"Project Blue Book," the hit television docudrama about the U.S. military's investigations into aliens more than 50 years ago, is back for Season 2.
The History Channel series runs on Tuesdays at 10 p.m. EST and PST — check your local listings to confirm the time in your viewing area. The next episode is tonight (Jan. 28).
The series shares the same name as the real-life U.S. Air Force investigation into unidentified flying objects (UFOs), which was called Project Blue Book (opens in new tab). That investigation launched in 1952 and continued until 1969. Experts examined more than 12,000 UFO sightings (of which more than 700 are still unexplained), according to series creator and executive producer David O'Leary.
"For me, UFOs have been a lifelong obsession," he told Space.com. "I have always been fascinated by the question [of] 'Are we alone in the universe? And I never felt you could honestly answer that question without examining the UFO issue."
O'Leary said through his research on Project Blue Book, he became convinced that there "really is a phenomenon" of UFOs, even though experts often debunk the purported sightings (opens in new tab), or say that the existence of UFOs doesn't necessarily mean that aliens are in our airspace (opens in new tab).
"Once I learned the chief of scientific consultants for the U.S. Air Force [J. Allen Hynek] and the first director of that program [Edward J. Ruppelt] both became convinced through this program that UFOs are real and represent a true scientific mystery and worthy of true scientific study, something clicked for me. This is unbelievable. So this is a drama series that examines this program through the eyes of these two men."
O'Leary has spent many hours reading the first-hand research from both Blue Book, via the declassified documents in Hynek's book "The UFO Experience (opens in new tab)" (Regnery, 1972), and from independent UFO historians. The producer also interviewed the last living director of Blue Book — Robert J. Friend, who died in June 2019 at age 99. Friend not only provided details of the investigations, but also discussed matters such as what the project's offices looked like. His testimony helped with the sets on the show, O'Leary said.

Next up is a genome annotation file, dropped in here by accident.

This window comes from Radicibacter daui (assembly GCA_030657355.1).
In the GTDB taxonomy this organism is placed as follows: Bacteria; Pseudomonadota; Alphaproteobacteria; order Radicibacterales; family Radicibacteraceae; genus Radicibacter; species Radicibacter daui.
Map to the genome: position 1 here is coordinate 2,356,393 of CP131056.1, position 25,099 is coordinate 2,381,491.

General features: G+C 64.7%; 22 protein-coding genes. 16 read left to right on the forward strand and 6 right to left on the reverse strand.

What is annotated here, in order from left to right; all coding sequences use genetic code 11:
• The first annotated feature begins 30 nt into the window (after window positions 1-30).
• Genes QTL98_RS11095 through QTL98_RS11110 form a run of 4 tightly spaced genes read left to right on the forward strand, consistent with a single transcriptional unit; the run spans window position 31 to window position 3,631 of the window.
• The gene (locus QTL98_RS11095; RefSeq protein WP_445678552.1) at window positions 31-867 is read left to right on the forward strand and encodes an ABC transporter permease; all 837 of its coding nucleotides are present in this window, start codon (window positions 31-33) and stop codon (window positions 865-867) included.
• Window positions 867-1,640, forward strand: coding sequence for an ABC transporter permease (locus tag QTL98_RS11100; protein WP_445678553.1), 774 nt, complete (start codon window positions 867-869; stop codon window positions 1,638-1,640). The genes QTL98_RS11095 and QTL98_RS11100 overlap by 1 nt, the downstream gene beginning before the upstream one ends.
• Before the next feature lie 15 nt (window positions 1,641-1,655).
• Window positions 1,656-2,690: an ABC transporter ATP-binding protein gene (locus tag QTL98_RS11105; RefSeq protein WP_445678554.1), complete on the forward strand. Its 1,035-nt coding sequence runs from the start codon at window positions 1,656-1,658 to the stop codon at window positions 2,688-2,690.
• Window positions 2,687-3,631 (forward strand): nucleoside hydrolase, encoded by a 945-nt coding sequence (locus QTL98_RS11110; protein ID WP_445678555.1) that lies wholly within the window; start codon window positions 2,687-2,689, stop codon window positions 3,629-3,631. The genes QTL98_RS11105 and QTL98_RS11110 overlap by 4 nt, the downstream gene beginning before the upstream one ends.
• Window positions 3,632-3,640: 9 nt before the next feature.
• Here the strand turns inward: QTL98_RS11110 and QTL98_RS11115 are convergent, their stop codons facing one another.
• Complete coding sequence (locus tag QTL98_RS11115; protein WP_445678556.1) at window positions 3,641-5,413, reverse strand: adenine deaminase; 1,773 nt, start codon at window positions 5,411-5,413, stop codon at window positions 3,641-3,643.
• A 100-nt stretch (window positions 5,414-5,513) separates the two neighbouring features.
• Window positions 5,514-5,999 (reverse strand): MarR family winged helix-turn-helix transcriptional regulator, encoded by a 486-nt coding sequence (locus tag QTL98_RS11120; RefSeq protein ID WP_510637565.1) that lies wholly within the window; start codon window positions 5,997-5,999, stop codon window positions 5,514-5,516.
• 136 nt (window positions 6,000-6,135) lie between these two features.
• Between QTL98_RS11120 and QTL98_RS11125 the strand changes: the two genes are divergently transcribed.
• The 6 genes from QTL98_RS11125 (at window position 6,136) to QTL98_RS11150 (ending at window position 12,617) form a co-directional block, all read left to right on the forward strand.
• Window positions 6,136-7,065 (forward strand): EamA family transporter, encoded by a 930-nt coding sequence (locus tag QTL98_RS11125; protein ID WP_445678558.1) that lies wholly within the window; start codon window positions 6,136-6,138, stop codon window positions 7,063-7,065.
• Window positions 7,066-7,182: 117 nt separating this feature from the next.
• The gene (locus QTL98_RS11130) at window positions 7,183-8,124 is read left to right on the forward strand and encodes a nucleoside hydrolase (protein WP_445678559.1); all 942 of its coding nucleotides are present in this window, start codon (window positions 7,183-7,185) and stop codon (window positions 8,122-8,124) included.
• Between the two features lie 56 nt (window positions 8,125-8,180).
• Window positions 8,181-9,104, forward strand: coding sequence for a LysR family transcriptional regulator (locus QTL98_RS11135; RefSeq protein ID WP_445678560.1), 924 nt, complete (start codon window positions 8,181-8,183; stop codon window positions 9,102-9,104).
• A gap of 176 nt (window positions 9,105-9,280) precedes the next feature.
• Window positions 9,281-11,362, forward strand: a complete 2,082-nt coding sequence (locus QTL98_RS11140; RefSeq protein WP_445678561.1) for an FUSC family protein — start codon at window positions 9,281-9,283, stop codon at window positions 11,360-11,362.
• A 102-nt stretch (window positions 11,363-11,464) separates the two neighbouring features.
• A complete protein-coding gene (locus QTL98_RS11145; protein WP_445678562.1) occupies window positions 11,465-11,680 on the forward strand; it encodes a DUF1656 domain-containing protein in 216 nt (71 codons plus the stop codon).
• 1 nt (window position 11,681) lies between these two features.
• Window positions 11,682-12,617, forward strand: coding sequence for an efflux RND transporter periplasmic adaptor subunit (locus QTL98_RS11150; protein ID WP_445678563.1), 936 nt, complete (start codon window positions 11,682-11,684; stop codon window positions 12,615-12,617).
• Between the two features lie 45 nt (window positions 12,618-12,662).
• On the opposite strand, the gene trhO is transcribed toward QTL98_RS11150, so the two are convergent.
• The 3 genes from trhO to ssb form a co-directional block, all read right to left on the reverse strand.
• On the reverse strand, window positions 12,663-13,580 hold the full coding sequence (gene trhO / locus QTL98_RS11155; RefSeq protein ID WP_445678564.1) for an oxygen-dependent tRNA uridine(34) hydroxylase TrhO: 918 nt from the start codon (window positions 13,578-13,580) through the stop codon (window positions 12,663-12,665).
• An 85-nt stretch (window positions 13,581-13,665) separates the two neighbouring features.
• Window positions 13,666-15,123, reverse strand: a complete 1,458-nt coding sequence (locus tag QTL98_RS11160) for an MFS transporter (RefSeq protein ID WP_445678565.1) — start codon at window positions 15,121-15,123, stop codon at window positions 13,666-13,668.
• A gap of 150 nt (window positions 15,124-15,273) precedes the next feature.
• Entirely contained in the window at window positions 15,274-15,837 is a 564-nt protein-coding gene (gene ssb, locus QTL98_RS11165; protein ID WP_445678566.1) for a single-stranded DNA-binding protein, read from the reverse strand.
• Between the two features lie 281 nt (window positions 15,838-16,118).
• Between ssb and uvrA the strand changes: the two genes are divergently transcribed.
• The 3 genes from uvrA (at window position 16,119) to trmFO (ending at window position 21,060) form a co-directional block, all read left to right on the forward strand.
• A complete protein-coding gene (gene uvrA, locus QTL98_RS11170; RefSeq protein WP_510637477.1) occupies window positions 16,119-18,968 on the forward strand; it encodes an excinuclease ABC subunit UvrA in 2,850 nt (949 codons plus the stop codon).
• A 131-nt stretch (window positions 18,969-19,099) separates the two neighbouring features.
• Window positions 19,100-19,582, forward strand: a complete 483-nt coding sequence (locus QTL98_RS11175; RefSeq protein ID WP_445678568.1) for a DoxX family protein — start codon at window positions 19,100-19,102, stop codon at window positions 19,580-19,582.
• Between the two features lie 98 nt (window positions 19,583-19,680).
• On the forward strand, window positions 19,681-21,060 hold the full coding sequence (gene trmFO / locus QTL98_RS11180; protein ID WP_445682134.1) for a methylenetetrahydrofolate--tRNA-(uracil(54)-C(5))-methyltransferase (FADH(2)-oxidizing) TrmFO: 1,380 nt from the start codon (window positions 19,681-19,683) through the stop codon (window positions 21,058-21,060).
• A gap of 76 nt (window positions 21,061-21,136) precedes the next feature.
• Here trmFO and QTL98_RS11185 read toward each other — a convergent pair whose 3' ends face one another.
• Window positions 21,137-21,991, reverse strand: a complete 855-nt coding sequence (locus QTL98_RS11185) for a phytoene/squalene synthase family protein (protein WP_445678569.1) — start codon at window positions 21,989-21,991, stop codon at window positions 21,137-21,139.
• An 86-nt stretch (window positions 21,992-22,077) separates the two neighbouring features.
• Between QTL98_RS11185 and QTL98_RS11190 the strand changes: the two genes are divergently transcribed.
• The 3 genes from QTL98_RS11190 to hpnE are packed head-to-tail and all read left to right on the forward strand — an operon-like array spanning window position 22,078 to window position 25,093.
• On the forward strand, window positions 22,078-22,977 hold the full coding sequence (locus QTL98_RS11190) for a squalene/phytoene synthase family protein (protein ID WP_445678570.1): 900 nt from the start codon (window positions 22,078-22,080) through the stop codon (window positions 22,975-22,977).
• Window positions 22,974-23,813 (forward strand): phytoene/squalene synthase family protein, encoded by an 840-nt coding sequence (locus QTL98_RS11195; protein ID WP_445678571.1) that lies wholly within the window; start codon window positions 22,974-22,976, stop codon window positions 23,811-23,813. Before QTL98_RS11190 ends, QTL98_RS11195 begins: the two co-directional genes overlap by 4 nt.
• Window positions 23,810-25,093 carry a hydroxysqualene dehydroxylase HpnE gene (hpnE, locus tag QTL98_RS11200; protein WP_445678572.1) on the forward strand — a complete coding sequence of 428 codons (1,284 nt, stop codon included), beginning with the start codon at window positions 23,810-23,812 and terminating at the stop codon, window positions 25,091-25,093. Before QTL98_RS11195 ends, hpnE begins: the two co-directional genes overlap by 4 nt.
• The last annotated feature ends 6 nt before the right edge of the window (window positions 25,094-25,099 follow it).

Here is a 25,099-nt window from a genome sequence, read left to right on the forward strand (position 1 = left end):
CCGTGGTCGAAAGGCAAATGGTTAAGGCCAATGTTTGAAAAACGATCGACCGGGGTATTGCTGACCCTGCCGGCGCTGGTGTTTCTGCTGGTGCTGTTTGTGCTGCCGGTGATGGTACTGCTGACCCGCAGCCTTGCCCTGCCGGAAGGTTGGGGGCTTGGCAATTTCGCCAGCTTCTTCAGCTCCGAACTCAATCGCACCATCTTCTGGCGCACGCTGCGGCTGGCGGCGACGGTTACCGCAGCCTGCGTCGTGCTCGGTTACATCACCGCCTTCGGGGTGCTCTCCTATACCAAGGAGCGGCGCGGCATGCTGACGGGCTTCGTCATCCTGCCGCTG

Some of the more famous examples of Blue Book investigations include the Roswell incident (in which a purported UFO crashed near Roswell (opens in new tab), N.M.) and Area 51 (opens in new tab), Nev., a top-secret military testing ground that some people say is linked to alien research.
Season 1 of Project Blue Book ran between January and March 2019, with 10 episodes — each one examining a UFO conspiracy in detail. Some of the stories examined include:
- A reported UFO "dogfight" over Fargo, N.D.,, in 1948, which some say was a weather balloon — although O'Leary's research indicated that there was a more ambiguous explanation. "It's a pretty intense and incredible sequence, where the pilot engages with this aircraft that seems to maneuver like nothing he's ever seen before," O'Leary said.
- A discussion about "foo fighters," or strange aerial phenomena that Allied aircraft pilots reported during the Second World War . Theories about these sightings range from aerial phenomena to fighter pilot fatigue. That said, Friend was a former foo fighter and O'Leary said that the old pilot genuinely believed that he saw something in the sky.
- The "Washington Merry-Go-Round" incident in 1952, when something breached restricted air space in Washington, D.C., two weekends in a row, sparking President Harry Truman's administration to scramble fighter jets, O'Leary said. "We still have no idea what they were.
O'Leary added that the show tries not to show the same kind of UFO sightings (opens in new tab) in each episode; some have focused on matters such as an "X-Files"-like chase of something in the forest, people who felt that they made telepathic connections with aliens, and a Kentucky family reporting an alien home invasion.
While a Season 3 hasn't been confirmed yet, O'Leary said the show's team would be interested in producing more episodes. "We have a lot of new ideas, and areas to explore," he said, again pointing to the hundreds of unresolved cases under Project Blue Book.
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